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Dave H1

2013 Pixel Post Mortem

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Now that the lights are off for 2013 and the planning begins for 2014, some of us are wanting to take the next step into rgb pixels.  I was wondering how all the “early adopter’s that used pixels and strips in this year’s show held up???

 

Do you mind sharing the good and the bad (and hopefully no “bashing of vendors”)

What worked??

What didn’t work??

What was the environment that your pixels operated in (snow, rain, ice…?)

What would you/will you change??

Did you experience a “high failure rate”?? (like there is an acceptable standard)

How did the Technicolor Pixels survive??

Any assistance would be greatly appreciated.

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This was my first year trying RGB.  I had four corocanes with rectangle led modulels from holidaycoro.  No issues with the leds. I started with a tinypix controller and it worked perfect when testing in the basement next to the show computer but could not get data to the controller when outside.  i switched to a E6804 and it worked great.

 

i am adding a pixel tree next year with a E682 controller.

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I attempted to have a mega tree with pixel strings. I don't wanna talk about it. :-(

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1500 WS2811 square pixels, 4 TinyPix controllers, 4 sets of CCPs 1 hiccup with 400 total CCPs. 2 hiccups with the 2811s. Removing power for a couple of hours cleared the problems.

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I was really happy with how things EVENTUALLY turned out with our CCP Megatree. But, the CCP controllers are not even close to being weather resistant. They are barely even moisture resistant, even with everything sealed tight and mounted per instructions. We lost 4 of 8 controllers due to moisture intrusion prior to our set up week, so we had to wait another week for replacement controllers I ordered from LOR and for waterproof electrical boxes (4 medium Sockit boxes held the 8 controllers and worked great) from Amazon. So we were a week late firing up the show, but once it was running, the Megatree was even more impactful than I had thought it would be. It's such a distraction from the rest of the show, I may not set the rest of the display up next year! JK...

 

The RGB roof line was a week-of-Thanksgiving emergency project (I had all the components and measurements, but it was supposed to be next years project) that turned out way better than I thought, considering the late entry and emergency re-sequencing I had to to on our 18 song set. Used RGB PixaBulbs from DIYLedExpress and was happy with their performance, though I've lost 3 or 4 of the bulbs to one of the RGB led's 'burning out' (or whatever that would be called). The controller was an E682 from SanDevices, and I was very happy with how easy that was to put together, test and set up. A little bit of a learning curve, but really not bad.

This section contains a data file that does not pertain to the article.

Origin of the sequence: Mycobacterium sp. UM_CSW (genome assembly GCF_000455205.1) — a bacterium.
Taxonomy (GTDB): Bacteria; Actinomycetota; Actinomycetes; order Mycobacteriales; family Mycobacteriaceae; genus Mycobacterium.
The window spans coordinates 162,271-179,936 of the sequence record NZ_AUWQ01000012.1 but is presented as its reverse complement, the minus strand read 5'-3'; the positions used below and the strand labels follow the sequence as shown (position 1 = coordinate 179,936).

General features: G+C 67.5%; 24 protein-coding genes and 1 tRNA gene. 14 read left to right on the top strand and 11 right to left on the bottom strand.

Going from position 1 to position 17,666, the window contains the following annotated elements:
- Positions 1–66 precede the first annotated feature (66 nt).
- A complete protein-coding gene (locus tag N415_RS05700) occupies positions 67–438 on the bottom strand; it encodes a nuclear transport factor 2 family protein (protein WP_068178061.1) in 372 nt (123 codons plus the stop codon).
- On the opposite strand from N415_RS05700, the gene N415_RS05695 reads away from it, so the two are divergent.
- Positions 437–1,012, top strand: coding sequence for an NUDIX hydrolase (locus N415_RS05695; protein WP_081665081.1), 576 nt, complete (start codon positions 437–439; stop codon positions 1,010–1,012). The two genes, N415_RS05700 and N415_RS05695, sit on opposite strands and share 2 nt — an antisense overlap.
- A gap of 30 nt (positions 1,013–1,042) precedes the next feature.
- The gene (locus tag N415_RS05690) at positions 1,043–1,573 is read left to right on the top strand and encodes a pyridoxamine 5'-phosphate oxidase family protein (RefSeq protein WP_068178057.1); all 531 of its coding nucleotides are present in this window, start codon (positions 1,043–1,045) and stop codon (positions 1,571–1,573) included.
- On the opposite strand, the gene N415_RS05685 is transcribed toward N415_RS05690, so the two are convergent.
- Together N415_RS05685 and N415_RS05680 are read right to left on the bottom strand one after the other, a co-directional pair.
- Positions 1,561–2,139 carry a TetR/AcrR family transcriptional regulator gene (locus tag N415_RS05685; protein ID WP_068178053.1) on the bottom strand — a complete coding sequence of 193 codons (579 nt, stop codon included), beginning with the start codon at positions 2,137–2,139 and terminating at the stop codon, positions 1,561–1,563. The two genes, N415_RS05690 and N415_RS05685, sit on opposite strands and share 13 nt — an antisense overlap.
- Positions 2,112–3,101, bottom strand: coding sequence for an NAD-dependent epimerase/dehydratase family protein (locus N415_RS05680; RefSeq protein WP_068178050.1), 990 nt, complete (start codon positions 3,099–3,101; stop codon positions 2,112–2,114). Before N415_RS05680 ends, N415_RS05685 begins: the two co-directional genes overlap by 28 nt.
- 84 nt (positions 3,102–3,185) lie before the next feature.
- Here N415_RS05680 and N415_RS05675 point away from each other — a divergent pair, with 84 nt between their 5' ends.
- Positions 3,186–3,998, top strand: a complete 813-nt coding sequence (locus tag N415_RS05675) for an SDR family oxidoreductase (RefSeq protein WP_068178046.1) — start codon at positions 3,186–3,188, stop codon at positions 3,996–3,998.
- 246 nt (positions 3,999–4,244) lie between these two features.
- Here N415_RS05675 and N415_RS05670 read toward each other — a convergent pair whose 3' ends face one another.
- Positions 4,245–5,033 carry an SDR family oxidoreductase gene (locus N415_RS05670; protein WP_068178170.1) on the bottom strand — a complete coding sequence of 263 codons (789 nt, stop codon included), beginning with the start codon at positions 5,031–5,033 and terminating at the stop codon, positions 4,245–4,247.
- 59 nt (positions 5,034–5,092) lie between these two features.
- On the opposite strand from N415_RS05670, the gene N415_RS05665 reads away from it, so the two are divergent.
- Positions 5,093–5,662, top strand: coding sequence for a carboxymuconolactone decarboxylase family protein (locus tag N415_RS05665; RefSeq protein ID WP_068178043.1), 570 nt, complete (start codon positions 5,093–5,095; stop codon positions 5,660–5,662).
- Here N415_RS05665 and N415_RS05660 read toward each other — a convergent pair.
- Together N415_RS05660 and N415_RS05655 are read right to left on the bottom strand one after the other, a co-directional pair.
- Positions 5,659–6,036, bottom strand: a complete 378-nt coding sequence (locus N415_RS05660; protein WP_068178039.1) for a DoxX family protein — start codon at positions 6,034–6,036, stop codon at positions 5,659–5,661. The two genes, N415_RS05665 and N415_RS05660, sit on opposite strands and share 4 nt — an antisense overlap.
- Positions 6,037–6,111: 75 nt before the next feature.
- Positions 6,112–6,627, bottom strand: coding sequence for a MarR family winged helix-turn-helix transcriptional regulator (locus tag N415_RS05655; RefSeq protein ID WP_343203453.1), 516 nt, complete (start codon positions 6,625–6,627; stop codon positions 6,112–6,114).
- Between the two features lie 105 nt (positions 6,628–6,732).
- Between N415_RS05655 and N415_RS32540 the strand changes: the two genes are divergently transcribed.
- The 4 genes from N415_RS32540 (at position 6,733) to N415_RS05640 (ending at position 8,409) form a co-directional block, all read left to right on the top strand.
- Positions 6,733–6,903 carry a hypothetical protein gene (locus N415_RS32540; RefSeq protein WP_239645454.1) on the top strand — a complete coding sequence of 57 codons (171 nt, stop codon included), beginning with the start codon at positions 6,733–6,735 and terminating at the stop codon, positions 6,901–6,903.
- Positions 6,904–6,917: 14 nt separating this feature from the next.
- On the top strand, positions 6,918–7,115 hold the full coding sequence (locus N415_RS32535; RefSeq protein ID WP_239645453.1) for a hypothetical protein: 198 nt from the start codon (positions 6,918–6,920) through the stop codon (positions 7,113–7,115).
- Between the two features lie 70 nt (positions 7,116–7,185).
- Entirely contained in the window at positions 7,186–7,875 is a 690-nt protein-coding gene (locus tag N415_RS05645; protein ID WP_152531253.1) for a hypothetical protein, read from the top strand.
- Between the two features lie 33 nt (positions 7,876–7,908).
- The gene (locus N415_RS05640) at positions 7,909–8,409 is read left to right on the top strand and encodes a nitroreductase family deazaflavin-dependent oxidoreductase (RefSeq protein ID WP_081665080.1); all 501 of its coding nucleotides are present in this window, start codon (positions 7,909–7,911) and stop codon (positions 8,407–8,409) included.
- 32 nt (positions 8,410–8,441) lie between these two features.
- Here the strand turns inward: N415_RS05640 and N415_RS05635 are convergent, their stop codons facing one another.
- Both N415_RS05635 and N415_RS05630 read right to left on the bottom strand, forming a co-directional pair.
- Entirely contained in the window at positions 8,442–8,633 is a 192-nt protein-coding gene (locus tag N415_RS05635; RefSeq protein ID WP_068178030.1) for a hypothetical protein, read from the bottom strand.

The Megatree star is from Holidaycoro, as were the Actidongle, controllers and power supply. Very happy with how that turned out and performed also.

 

Very happy with the CCP's, but again, the controllers should not be left out in the elements at all. Cost me +$500 extra to recover from that...

 

Here is the obligatory video of one of our songs:

https://vimeo.com/82625029

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I have been using LOR's CCB for two years.  The first year one controller failed because of water.  I now mount them in a home buillt enclosure to keep out the water.

 

This year I added a set of CCPs.  No problem with that since I put it in a plastic bag before hiding it in the wreath that is in my house.

 

One think I hate about the LOR controllers I have been using (CCP, CCB and the 16 channel controllers) is you have to open up the entire unit, exposing it to the elements when you hook up the communication cables.  I really wish they had the connectors accessible externally, but then again, more chances of water infiltration.  It really got me Friday, when I was taking down all of the controllers.  Unscrewing 8 screws on the CCBs and CCP controllers to disconnect the comm cables.

 

Walt